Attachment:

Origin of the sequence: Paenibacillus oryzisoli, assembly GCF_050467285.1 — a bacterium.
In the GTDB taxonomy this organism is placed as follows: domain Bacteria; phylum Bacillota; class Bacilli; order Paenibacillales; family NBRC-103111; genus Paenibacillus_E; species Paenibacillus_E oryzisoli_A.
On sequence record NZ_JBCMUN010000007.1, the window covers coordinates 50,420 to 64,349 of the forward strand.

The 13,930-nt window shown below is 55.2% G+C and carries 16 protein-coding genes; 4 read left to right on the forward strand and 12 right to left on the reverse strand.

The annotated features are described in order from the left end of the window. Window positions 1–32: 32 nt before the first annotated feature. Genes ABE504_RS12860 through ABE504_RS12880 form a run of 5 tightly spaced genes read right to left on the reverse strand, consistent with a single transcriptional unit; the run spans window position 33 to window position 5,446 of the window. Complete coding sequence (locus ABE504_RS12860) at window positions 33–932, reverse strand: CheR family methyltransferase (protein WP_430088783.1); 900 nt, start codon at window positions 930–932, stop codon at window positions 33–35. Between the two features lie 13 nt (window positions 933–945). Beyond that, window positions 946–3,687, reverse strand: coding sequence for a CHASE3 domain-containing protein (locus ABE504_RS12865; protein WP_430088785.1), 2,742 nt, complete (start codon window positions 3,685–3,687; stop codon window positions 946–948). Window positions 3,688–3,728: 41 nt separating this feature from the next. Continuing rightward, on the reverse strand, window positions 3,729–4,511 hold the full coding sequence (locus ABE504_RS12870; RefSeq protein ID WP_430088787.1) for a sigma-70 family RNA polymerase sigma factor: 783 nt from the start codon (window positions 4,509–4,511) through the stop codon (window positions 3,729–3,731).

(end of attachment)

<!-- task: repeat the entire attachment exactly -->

Origin of the sequence: Paenibacillus oryzisoli, assembly GCF_050467285.1 — a bacterium.
In the GTDB taxonomy this organism is placed as follows: domain Bacteria; phylum Bacillota; class Bacilli; order Paenibacillales; family NBRC-103111; genus Paenibacillus_E; species Paenibacillus_E oryzisoli_A.
On sequence record NZ_JBCMUN010000007.1, the window covers coordinates 50,420 to 64,349 of the forward strand.

The 13,930-nt window shown below is 55.2% G+C and carries 16 protein-coding genes; 4 read left to right on the forward strand and 12 right to left on the reverse strand.

The annotated features are described in order from the left end of the window. Window positions 1–32: 32 nt before the first annotated feature. Genes ABE504_RS12860 through ABE504_RS12880 form a run of 5 tightly spaced genes read right to left on the reverse strand, consistent with a single transcriptional unit; the run spans window position 33 to window position 5,446 of the window. Complete coding sequence (locus ABE504_RS12860) at window positions 33–932, reverse strand: CheR family methyltransferase (protein WP_430088783.1); 900 nt, start codon at window positions 930–932, stop codon at window positions 33–35. Between the two features lie 13 nt (window positions 933–945). Beyond that, window positions 946–3,687, reverse strand: coding sequence for a CHASE3 domain-containing protein (locus ABE504_RS12865; protein WP_430088785.1), 2,742 nt, complete (start codon window positions 3,685–3,687; stop codon window positions 946–948). Window positions 3,688–3,728: 41 nt separating this feature from the next. Continuing rightward, on the reverse strand, window positions 3,729–4,511 hold the full coding sequence (locus ABE504_RS12870; RefSeq protein ID WP_430088787.1) for a sigma-70 family RNA polymerase sigma factor: 783 nt from the start codon (window positions 4,509–4,511) through the stop codon (window positions 3,729–3,731).